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Williams v. Kansas State Department of Social and Rehabilitation Service

United States District Court, E.D. Louisiana

November 12, 2014

GARLAND E. WILLIAMS,
v.
KANSAS STATE DEPARTMENT OF SOCIAL AND REHABILITATION SERVICE, ET AL., Section

ORDER AND REASONS

HELEN G. BERRIGAN, District Judge.

Before this Court is a Motion to Dismiss pursuant to Fed.R.Civ.P. 12(b)(1) and 12(b)(6) by defendants State of Louisiana and 22nd Judicial District Court. The motion is before the Court on the briefs without oral argument.

Having considered the record, the memoranda of counsel, and the law, this Court has determined that it will grant the motion for the following reasons.

I. BACKGROUND

On July 18, 2014, Garland E. Williams, a resident of Louisiana, filed suit against the State of Kansas Department of Social and Rehabilitation Service, the State of Kansas, Shawnee County 3rd District Court, Internal Revenue Service, as well as the State of Louisiana and the 22nd Judicial District Court. Rec. Doc. 1. Mr. Garland filed an amended complaint on July 30, 2014. Rec. Doc. 7.

The claims in Mr. Garland's amended complaint are difficult for the Court to discern. However, it appears Mr. Garland is seeking relief from the enforcement of child support orders entered by state courts in Kansas and Louisiana. He asserts such orders are fraudulent and violate his constitutional rights. Mr. Garland cites to Article III, Sections 1 and 2, Amendment VII, and Amendment XIV, Section 1, of the U.S. Constitution, as well as various Kansas and Louisiana family law statutes. See Rec. Doc. 7. Mr. Garland seeks compensatory and punitive monetary damages in the amount of $1, 000, 000, 000, 000. Id. at 7.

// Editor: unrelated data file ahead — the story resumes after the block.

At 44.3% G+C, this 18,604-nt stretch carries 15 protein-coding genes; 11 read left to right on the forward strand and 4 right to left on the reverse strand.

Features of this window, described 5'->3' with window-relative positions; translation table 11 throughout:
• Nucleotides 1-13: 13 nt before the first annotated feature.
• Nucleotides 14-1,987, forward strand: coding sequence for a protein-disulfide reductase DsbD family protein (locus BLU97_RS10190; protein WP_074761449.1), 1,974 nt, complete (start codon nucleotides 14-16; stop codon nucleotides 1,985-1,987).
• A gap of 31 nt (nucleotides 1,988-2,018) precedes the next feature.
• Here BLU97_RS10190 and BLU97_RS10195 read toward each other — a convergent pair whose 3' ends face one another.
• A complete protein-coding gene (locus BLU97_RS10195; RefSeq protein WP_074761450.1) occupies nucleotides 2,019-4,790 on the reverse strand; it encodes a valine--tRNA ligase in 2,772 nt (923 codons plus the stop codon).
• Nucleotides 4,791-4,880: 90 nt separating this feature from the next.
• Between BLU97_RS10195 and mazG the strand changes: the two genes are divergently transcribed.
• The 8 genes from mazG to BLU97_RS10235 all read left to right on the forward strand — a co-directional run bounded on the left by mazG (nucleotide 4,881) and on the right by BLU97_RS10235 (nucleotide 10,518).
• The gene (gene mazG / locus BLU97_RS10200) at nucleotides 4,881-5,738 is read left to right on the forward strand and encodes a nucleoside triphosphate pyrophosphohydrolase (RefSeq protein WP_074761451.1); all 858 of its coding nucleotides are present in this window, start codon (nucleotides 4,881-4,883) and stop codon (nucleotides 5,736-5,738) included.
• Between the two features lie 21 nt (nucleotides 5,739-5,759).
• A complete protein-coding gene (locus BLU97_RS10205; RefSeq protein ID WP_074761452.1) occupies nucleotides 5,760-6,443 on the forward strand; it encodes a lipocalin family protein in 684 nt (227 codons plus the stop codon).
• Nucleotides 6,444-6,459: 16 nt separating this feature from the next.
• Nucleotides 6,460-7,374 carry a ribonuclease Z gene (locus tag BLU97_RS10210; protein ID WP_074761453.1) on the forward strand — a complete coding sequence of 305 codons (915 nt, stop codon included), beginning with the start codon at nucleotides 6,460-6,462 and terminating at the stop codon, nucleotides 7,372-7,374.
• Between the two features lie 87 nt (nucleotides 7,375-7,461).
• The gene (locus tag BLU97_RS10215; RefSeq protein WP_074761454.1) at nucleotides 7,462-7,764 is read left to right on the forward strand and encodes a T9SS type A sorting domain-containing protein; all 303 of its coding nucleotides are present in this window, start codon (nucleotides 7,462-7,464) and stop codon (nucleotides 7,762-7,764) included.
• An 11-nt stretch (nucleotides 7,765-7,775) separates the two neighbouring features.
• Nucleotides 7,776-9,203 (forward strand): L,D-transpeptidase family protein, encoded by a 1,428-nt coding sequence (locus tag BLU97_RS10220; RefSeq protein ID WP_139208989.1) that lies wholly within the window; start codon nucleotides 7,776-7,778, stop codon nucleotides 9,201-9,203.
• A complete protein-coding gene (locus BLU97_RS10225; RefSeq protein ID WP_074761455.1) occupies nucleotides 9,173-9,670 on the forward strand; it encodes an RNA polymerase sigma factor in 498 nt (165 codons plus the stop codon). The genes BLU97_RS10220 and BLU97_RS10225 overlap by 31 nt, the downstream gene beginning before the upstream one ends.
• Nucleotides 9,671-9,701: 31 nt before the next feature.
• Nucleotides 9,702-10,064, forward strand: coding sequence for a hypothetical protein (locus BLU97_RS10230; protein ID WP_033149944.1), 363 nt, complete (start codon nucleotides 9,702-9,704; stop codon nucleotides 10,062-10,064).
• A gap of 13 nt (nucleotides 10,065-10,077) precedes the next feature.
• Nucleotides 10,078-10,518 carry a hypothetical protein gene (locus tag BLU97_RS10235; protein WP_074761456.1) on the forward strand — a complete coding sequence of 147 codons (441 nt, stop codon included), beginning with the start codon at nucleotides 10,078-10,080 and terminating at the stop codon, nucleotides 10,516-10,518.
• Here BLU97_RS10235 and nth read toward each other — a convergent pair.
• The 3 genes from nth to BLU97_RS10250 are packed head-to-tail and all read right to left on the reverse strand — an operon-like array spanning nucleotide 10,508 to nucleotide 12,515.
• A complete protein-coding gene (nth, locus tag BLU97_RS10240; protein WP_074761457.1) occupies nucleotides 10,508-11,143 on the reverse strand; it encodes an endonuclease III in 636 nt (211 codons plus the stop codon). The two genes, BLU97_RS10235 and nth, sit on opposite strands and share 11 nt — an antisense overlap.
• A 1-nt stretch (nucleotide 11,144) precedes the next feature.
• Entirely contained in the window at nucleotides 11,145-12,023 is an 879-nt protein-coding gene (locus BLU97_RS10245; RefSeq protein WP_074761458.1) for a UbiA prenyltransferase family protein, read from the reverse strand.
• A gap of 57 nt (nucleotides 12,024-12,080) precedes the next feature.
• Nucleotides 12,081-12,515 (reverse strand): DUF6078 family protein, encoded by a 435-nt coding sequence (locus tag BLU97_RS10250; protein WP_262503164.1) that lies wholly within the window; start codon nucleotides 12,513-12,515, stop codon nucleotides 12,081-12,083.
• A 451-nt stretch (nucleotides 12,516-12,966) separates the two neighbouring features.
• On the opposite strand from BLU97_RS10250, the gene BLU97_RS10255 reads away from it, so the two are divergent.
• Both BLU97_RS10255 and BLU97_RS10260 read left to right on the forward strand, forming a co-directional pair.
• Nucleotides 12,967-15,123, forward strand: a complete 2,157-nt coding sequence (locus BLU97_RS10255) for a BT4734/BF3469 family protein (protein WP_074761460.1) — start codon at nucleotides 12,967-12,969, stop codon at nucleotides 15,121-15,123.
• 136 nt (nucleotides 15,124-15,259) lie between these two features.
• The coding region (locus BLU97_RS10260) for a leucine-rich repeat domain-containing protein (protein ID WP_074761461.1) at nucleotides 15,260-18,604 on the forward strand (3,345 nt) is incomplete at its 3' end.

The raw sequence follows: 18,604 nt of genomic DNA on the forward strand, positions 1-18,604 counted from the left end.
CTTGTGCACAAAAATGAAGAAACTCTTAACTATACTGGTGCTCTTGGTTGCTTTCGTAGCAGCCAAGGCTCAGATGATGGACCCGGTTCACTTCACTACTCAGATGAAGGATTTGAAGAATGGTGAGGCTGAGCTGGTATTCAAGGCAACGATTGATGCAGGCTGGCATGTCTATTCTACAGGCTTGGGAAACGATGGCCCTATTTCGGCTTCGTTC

On August 29, 2014, defendants State of Louisiana and 22nd Judicial District Court filed this motion to dismiss Mr. Garland's claims against them for lack of jurisdiction and failure to state a claim upon which relief can be granted. Rec. Doc. 14-1. Mr. Garland did not file an opposition to this motion to dismiss.

II. LAW AND ANALYSIS

As a threshold matter, this Court interprets pleadings and briefs of pro se litigants liberally "to afford all reasonable inferences which can be drawn from them." In re Tex. Pig Stands, Inc., 610 F.3d 937, 941 n.4 (5th Cir. 2010).

Because Mr. Garland makes claims against Kansas and Louisiana based on constitutional grounds and asks for monetary compensation, he seems to seek relief under 42 U.S.C. § 1983. § 1983 provides:

Every person who, under color of any statute, ordinance, regulation, custom, or usage, of any State or Territory or the District of Columbia, subjects, or causes to be subjected, any citizen of the United States or other person within the jurisdiction thereof to the deprivation of any rights, privileges, or immunities secured by the Constitution and laws, shall be liable to the party injured in an action at law, suit in equity, or other proper proceeding for redress....

42 U.S.C. § 1983. The Fifth Circuit has held:

To state a claim under § 1983, a plaintiff must allege facts tending to show (1) that he has been deprived of a right secured by the Constitution and the laws of the United States, and (2) that the deprivation was caused by a person or persons acting under color of state law.

Bass v. Parkwood Hosp., 180 F.3d 234, 241 (5th Cir.1999) (internal quotation marks omitted). Without reaching whether Mr. Garland has met this burden, his claims against the State of Louisiana and the 22nd Judicial District ...


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